Thursday, September 23, 2004

Yo ho, yo ho, the writer's life for me

Someone (and you know who you are) asked me today why I don't blog about my work. Since inquiring minds want to know, let's chat about it for a bit.

The primary reason I don't blog about work should be obvious to any SSTOL reader: I blog as an alternative to my daily grind, not for the purpose of reliving it. I'm a hired pen — all right, hired keyboard, if you want to get nitpicky. Although I enjoy copywriting immensely, I'm writing what I'm paid to write, not necessarily what I might choose to write about. This blog is an outlet for the myriad random thoughts that come pinwheeling out of my skull in and around the mercenary gigs.

Second, I learned early in my freelancing career (and repeatedly since) to be rather circumspect about the specifics of my work. It's not like I'm writing classified documents or anything like that; it's just that some of the entities for whom I work prefer that I not broadcast the nature of the work I do for them. Fair enough — if they pay the invoices on time, they're entitled to a modicum of discretion. Most of my clients are advertising and marketing agencies, whose creative abilities are their stock in trade. It just so happens that, in certain instances, their creative prowess is, at least to some degree, mine. So my copywriting practice is like Fight Club: the first rule is, don't talk about it. Rule Two: See Rule One.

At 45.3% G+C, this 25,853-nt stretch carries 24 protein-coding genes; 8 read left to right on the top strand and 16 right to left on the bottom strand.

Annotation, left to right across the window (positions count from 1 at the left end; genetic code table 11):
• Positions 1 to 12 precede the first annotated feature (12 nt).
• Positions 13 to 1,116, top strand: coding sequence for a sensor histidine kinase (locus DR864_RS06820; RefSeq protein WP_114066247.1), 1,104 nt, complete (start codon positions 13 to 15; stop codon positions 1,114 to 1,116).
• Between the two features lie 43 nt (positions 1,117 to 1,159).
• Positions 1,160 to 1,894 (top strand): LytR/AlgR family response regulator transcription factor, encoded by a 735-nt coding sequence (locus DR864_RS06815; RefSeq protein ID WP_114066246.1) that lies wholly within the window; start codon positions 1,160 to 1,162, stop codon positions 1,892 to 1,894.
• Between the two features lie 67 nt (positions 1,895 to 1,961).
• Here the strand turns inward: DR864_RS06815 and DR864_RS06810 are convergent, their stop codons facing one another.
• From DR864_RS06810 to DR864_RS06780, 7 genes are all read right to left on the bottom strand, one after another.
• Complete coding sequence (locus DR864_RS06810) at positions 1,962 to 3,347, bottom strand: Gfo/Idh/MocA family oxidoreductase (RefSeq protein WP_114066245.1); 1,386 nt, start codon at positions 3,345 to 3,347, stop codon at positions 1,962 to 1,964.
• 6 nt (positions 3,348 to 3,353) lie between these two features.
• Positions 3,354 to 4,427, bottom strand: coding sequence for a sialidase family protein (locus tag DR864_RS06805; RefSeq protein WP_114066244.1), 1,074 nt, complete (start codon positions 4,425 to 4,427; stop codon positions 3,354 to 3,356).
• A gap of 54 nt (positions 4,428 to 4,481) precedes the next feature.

(Sidebar: Quite a few freelance copywriters market themselves mostly to businesses that will access their writing services directly. It just happens that my client base has evolved so that I get mostly agency work. I actually prefer it that way, because I don't have to do as much self-marketing, and I have a smaller and more personal client base to manage. I have a whole stack of marketing brochures that I printed a year ago for a mass mailing I intended to do, and I've yet to need to send them out. My agency clients take excellent care of me, and I'm grateful that they do most of the prospecting...mainly because I suck at it.)

There's a third reason beyond the above: As interesting as my work is to do, it's not all that interesting to discuss. Listening to someone talk about writing is a little like watching chess: Monumental brainwave activity may be going on, but there's not a great deal of visual excitement for the spectator. Plus, I can't explain my process. I sit down with the necessary background information, stare into my 19" Envision monitor — sometimes momentarily, occasionally for hours — and eventually my fingers start tapping. I can't tell you how I write any more than a hen can tell you how she lays eggs. She squats, and eggs appear. I type, and words appear.

But all that aside, since you asked, here's what I have on my plate right now:
  • A brochure for a hospital's new breast cancer facility (a topic near and dear to my heart, as the husband of a breast cancer survivor).
  • The holiday advertising mailer for a kitchenware company.
  • An array of feature articles and press releases.
  • Some marketing materials for a medical services company.
  • A set of ads for an accounting firm.
  • A newsletter for a public library system.
  • A Web site for a business services company.
  • A Web site for a law firm. This one is the only direct client in the bunch (an interesting story, that, but I'll wait until the project is over to tell it). All the other projects are assignments from my beloved agency clients.